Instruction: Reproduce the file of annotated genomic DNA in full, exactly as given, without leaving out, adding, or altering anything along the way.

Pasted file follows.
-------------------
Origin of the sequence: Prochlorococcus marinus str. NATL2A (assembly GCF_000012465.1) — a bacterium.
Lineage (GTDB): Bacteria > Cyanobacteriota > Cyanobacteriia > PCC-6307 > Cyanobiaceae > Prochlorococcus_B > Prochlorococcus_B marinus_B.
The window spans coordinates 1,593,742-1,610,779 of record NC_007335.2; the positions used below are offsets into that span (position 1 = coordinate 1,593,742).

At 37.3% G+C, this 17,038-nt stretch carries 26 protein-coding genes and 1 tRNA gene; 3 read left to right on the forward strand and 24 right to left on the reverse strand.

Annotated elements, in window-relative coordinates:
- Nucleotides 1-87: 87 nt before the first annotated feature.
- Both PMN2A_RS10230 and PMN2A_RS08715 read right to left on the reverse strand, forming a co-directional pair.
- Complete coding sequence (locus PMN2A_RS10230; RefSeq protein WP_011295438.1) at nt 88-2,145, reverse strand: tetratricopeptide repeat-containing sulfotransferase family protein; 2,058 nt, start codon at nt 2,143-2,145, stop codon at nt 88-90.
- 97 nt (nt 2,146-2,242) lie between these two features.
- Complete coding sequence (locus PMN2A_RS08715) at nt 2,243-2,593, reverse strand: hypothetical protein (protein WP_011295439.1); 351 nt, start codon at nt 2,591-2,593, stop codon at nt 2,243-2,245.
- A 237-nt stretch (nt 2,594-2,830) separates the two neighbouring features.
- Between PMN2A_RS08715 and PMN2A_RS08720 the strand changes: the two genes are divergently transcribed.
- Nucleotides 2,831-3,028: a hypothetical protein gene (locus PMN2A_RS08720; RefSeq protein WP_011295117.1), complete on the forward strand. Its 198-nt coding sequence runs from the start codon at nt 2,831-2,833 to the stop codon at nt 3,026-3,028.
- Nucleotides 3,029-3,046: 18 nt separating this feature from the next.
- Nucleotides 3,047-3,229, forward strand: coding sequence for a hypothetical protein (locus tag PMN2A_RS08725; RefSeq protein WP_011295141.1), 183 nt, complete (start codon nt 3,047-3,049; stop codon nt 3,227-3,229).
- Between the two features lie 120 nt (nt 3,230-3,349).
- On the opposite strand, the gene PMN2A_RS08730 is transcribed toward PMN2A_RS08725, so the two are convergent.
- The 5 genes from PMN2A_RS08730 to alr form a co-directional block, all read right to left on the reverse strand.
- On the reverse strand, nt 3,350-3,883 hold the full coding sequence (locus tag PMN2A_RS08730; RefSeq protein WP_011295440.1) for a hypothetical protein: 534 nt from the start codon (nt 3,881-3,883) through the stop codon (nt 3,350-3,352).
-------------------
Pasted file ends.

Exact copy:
Origin of the sequence: Prochlorococcus marinus str. NATL2A (assembly GCF_000012465.1) — a bacterium.
Lineage (GTDB): Bacteria > Cyanobacteriota > Cyanobacteriia > PCC-6307 > Cyanobiaceae > Prochlorococcus_B > Prochlorococcus_B marinus_B.
The window spans coordinates 1,593,742-1,610,779 of record NC_007335.2; the positions used below are offsets into that span (position 1 = coordinate 1,593,742).

At 37.3% G+C, this 17,038-nt stretch carries 26 protein-coding genes and 1 tRNA gene; 3 read left to right on the forward strand and 24 right to left on the reverse strand.

Annotated elements, in window-relative coordinates:
- Nucleotides 1-87: 87 nt before the first annotated feature.
- Both PMN2A_RS10230 and PMN2A_RS08715 read right to left on the reverse strand, forming a co-directional pair.
- Complete coding sequence (locus PMN2A_RS10230; RefSeq protein WP_011295438.1) at nt 88-2,145, reverse strand: tetratricopeptide repeat-containing sulfotransferase family protein; 2,058 nt, start codon at nt 2,143-2,145, stop codon at nt 88-90.
- 97 nt (nt 2,146-2,242) lie between these two features.
- Complete coding sequence (locus PMN2A_RS08715) at nt 2,243-2,593, reverse strand: hypothetical protein (protein WP_011295439.1); 351 nt, start codon at nt 2,591-2,593, stop codon at nt 2,243-2,245.
- A 237-nt stretch (nt 2,594-2,830) separates the two neighbouring features.
- Between PMN2A_RS08715 and PMN2A_RS08720 the strand changes: the two genes are divergently transcribed.
- Nucleotides 2,831-3,028: a hypothetical protein gene (locus PMN2A_RS08720; RefSeq protein WP_011295117.1), complete on the forward strand. Its 198-nt coding sequence runs from the start codon at nt 2,831-2,833 to the stop codon at nt 3,026-3,028.
- Nucleotides 3,029-3,046: 18 nt separating this feature from the next.
- Nucleotides 3,047-3,229, forward strand: coding sequence for a hypothetical protein (locus tag PMN2A_RS08725; RefSeq protein WP_011295141.1), 183 nt, complete (start codon nt 3,047-3,049; stop codon nt 3,227-3,229).
- Between the two features lie 120 nt (nt 3,230-3,349).
- On the opposite strand, the gene PMN2A_RS08730 is transcribed toward PMN2A_RS08725, so the two are convergent.
- The 5 genes from PMN2A_RS08730 to alr form a co-directional block, all read right to left on the reverse strand.
- On the reverse strand, nt 3,350-3,883 hold the full coding sequence (locus tag PMN2A_RS08730; RefSeq protein WP_011295440.1) for a hypothetical protein: 534 nt from the start codon (nt 3,881-3,883) through the stop codon (nt 3,350-3,352).